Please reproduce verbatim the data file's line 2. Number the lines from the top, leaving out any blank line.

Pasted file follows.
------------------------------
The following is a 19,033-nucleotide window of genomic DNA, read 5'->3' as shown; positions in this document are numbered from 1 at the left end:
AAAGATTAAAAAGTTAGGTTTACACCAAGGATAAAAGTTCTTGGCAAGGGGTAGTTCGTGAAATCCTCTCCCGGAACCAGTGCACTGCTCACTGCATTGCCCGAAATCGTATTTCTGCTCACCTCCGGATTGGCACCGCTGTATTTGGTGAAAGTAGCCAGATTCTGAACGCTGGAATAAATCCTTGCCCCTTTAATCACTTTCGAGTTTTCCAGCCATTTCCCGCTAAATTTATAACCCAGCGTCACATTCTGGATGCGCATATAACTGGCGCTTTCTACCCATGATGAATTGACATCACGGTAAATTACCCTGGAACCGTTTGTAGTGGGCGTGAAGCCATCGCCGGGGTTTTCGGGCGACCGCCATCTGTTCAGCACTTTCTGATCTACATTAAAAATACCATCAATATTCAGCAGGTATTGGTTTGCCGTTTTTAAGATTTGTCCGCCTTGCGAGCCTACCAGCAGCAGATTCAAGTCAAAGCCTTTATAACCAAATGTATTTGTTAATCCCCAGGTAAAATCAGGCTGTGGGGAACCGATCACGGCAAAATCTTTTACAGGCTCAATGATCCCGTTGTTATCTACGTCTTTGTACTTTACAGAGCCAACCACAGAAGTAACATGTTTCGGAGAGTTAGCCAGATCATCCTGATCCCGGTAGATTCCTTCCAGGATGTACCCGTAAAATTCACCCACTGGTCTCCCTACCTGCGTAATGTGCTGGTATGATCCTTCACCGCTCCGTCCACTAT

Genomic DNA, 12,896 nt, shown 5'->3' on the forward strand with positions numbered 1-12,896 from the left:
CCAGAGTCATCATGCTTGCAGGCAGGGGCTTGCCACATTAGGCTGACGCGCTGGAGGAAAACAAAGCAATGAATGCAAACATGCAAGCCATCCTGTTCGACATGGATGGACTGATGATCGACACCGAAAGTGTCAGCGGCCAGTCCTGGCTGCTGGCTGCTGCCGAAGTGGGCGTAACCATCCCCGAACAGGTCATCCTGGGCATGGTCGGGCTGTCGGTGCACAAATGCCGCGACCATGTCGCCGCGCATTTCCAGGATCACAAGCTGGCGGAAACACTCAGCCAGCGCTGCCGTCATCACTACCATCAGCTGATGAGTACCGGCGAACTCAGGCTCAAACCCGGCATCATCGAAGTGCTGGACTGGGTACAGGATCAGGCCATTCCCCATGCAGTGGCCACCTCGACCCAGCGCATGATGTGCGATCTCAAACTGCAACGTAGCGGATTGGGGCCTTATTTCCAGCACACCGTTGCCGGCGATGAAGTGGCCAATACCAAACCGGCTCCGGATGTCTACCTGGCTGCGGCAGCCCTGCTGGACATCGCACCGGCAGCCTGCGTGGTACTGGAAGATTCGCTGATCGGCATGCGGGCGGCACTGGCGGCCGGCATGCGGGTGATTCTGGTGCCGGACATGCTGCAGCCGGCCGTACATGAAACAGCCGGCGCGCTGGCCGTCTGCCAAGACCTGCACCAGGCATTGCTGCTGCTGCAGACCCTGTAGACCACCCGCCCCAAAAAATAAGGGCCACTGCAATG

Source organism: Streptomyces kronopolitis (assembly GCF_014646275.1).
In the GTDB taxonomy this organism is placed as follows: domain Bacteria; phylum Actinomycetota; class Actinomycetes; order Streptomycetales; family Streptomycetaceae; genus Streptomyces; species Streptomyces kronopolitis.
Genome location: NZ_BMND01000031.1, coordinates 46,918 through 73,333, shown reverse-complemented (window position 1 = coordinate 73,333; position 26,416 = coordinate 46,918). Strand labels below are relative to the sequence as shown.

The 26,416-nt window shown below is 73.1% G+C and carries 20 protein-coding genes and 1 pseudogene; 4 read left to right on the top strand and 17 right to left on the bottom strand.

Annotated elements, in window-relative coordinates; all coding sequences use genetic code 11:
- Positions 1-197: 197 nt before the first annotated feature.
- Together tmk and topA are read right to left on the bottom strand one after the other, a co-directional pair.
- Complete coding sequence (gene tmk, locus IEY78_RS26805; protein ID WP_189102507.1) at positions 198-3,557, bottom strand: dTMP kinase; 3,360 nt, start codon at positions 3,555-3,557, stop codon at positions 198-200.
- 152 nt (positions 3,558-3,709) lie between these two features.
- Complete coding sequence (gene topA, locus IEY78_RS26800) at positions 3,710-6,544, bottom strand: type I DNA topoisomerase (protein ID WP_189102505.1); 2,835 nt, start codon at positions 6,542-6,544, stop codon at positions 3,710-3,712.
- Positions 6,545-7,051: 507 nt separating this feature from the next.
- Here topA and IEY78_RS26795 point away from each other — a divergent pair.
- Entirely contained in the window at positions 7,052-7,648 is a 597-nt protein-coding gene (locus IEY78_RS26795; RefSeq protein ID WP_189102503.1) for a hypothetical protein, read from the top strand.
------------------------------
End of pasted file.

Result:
AAAGATTAAAAAGTTAGGTTTACACCAAGGATAAAAGTTCTTGGCAAGGGGTAGTTCGTGAAATCCTCTCCCGGAACCAGTGCACTGCTCACTGCATTGCCCGAAATCGTATTTCTGCTCACCTCCGGATTGGCACCGCTGTATTTGGTGAAAGTAGCCAGATTCTGAACGCTGGAATAAATCCTTGCCCCTTTAATCACTTTCGAGTTTTCCAGCCATTTCCCGCTAAATTTATAACCCAGCGTCACATTCTGGATGCGCATATAACTGGCGCTTTCTACCCATGATGAATTGACATCACGGTAAATTACCCTGGAACCGTTTGTAGTGGGCGTGAAGCCATCGCCGGGGTTTTCGGGCGACCGCCATCTGTTCAGCACTTTCTGATCTACATTAAAAATACCATCAATATTCAGCAGGTATTGGTTTGCCGTTTTTAAGATTTGTCCGCCTTGCGAGCCTACCAGCAGCAGATTCAAGTCAAAGCCTTTATAACCAAATGTATTTGTTAATCCCCAGGTAAAATCAGGCTGTGGGGAACCGATCACGGCAAAATCTTTTACAGGCTCAATGATCCCGTTGTTATCTACGTCTTTGTACTTTACAGAGCCAACCACAGAAGTAACATGTTTCGGAGAGTTAGCCAGATCATCCTGATCCCGGTAGATTCCTTCCAGGATGTACCCGTAAAATTCACCCACTGGTCTCCCTACCTGCGTAATGTGCTGGTATGATCCTTCACCGCTCCGTCCACTAT